Why it’s good to feed back
Table of contents
Cheering from the sidelines
I was watching my eight-year-old daughter play Netball a few weeks ago. She was playing in a tournament with five other local teams. I’m not a Netball expert (yet) but I understand the basics and having played a lot of rugby and football in my youth, I know what’s important when playing team sports. I know how having someone cheering you on can truly lift your spirits.I also know how beneficial it can be to have someone give you constructive criticism. All this made me reflect on how the act of giving feedback is important in many aspects of my life.
Show you care
When I gave my daughter and her team positive feedback, the results were enjoyable to watch. They either smiled back, responded with a little burst of energy on the court, or sometimes even gave their own positive feedback to others in the team!
I also shared feedback with the team on what they could do better. I was careful with how to do this, but when delivered with tact, they responded well to it. They seemed glad that I was helping them do well.
I was showing I cared.
Knowing your value
As a Programme Manager here at BAD, I’m constantly giving feedback. I’m no expert on HTML or designing learning programmes, but I do make sure that I give feedback on an individual’s performance where I do feel qualified. These are areas such as effective communication, time management, and the ability to make decisions for the good of the project.
I will also always make sure I pass on any positive feedback I’ve received on behalf of the team from our clients.
I also believe empathy is one of the most important traits I can display in my role.
Giving feedback when something hasn’t been done quite right is just as important. In my experience, even though it’s not nice giving someone bad news, they’re always glad you did.
And if you didn’t care about that person, you wouldn’t spend time helping them improve.
The science of feedback
When the decisions we make affect others – such as on a client project or in a netball team – we can sometimes have doubts as to whether they were the right decisions. If we’re not sure about what we’re doing is right, how can we expect to work at our best?
The answer is that we look for information which provides clarity on our actions. It allows us to determine if we should re-evaluate our understanding or change our behaviour. In fact behavioural science findings tell us that feedback allows people to determine if they should re-evaluate their understanding or behaviour. (Hattie & Timperley, 2007)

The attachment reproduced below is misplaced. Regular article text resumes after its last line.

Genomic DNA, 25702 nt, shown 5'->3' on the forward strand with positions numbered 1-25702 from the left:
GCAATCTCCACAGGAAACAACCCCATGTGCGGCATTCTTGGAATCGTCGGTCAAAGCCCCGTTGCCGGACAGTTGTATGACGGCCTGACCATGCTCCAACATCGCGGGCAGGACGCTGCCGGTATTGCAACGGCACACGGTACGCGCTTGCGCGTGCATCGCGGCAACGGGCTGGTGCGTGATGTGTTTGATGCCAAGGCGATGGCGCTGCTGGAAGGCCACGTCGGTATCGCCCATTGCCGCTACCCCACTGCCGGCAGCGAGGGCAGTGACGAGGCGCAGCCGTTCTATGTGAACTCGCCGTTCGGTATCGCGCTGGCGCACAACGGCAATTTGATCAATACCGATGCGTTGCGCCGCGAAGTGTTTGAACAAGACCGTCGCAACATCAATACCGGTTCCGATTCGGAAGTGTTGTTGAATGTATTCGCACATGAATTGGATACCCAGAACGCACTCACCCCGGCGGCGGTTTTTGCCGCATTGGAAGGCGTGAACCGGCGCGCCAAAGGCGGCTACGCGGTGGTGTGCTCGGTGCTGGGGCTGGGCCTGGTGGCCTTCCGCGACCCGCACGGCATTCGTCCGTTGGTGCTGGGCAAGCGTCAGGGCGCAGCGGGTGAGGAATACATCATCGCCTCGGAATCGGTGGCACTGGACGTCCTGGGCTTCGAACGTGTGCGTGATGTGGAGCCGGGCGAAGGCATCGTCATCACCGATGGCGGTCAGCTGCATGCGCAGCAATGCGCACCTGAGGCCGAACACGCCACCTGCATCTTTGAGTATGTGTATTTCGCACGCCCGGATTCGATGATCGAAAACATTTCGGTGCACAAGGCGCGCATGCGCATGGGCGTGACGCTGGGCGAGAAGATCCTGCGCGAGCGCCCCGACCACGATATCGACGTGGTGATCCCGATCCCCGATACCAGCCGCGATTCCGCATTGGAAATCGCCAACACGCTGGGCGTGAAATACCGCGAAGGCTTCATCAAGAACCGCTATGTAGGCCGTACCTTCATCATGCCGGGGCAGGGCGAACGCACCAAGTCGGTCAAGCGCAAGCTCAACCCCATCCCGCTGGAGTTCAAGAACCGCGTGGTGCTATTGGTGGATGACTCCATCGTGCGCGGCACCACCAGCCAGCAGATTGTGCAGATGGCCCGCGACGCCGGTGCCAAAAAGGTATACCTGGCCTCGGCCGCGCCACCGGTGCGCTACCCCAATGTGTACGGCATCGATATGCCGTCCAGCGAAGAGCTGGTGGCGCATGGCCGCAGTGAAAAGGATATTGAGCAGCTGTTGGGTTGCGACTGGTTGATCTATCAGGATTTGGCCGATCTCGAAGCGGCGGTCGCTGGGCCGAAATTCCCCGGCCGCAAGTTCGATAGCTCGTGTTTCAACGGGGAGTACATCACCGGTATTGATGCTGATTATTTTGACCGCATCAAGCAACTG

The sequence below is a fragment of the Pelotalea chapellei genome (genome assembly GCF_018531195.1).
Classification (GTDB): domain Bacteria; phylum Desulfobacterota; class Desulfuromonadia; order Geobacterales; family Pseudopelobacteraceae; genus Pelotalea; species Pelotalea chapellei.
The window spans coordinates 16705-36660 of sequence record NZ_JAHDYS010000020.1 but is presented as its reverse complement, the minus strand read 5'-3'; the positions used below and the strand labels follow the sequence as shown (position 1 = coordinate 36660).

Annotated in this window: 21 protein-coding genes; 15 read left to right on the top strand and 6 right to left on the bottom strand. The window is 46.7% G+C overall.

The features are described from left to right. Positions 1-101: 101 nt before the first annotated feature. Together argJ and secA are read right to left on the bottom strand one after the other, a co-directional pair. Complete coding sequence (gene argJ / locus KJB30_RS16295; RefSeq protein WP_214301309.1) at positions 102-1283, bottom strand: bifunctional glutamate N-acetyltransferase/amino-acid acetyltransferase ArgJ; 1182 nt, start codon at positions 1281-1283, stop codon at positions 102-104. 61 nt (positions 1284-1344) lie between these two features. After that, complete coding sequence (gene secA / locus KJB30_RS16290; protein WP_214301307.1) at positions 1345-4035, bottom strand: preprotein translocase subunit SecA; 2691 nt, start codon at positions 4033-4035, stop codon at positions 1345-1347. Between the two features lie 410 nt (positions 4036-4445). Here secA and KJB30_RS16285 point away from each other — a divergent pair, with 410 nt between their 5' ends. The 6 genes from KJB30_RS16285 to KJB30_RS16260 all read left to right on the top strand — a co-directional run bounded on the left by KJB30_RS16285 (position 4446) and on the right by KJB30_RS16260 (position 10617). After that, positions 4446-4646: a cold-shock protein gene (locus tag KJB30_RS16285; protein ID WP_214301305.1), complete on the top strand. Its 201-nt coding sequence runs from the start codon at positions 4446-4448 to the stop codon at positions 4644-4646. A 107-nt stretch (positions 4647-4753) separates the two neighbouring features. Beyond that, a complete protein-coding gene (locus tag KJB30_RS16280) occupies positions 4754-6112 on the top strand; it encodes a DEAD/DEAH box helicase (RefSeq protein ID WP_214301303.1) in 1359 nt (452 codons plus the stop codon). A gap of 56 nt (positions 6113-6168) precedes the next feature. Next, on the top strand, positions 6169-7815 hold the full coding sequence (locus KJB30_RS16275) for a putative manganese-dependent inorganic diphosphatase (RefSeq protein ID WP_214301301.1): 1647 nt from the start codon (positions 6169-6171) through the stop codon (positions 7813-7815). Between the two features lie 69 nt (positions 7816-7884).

Have a feedback system
Some of the tasks that my team carry out can last weeks. Even though we communicate frequently, people can often work in silo and not share their work with others very often. I’ve trialled having more internal reviews of people’s work, rather than waiting to the end of the task before sharing, and it’s had some great results.
Not only does this reduce the risk of having to make large scale changes.It promotes a culture of giving and receiving feedback and gives people the boost they might need when they’re not sure how their work will be received.
Splitting the tasks up into shorter chunks also helps keep people engaged, allowing them to complete tasks more often and gain a sense of satisfaction and progress.
Providing feedback has so many benefits and forms a large part of the learning programmes we design.
So if you need help with designing an engaging digital experience with learner feedback at its heart, then don’t hesitate to contact us here at BAD.
It would be lovely if someone could just remove anything irrelevant. When we cut it out we omit anything that isn’t essential to carry out new actions.
When it comes to designing a learning experience we need to smooth it out to reduce friction costs that get in the way of behaviour change.
Telling stories in an authentic way with credible voices, is one way in which we make sure that the content our clients release to their employees is personally relevant.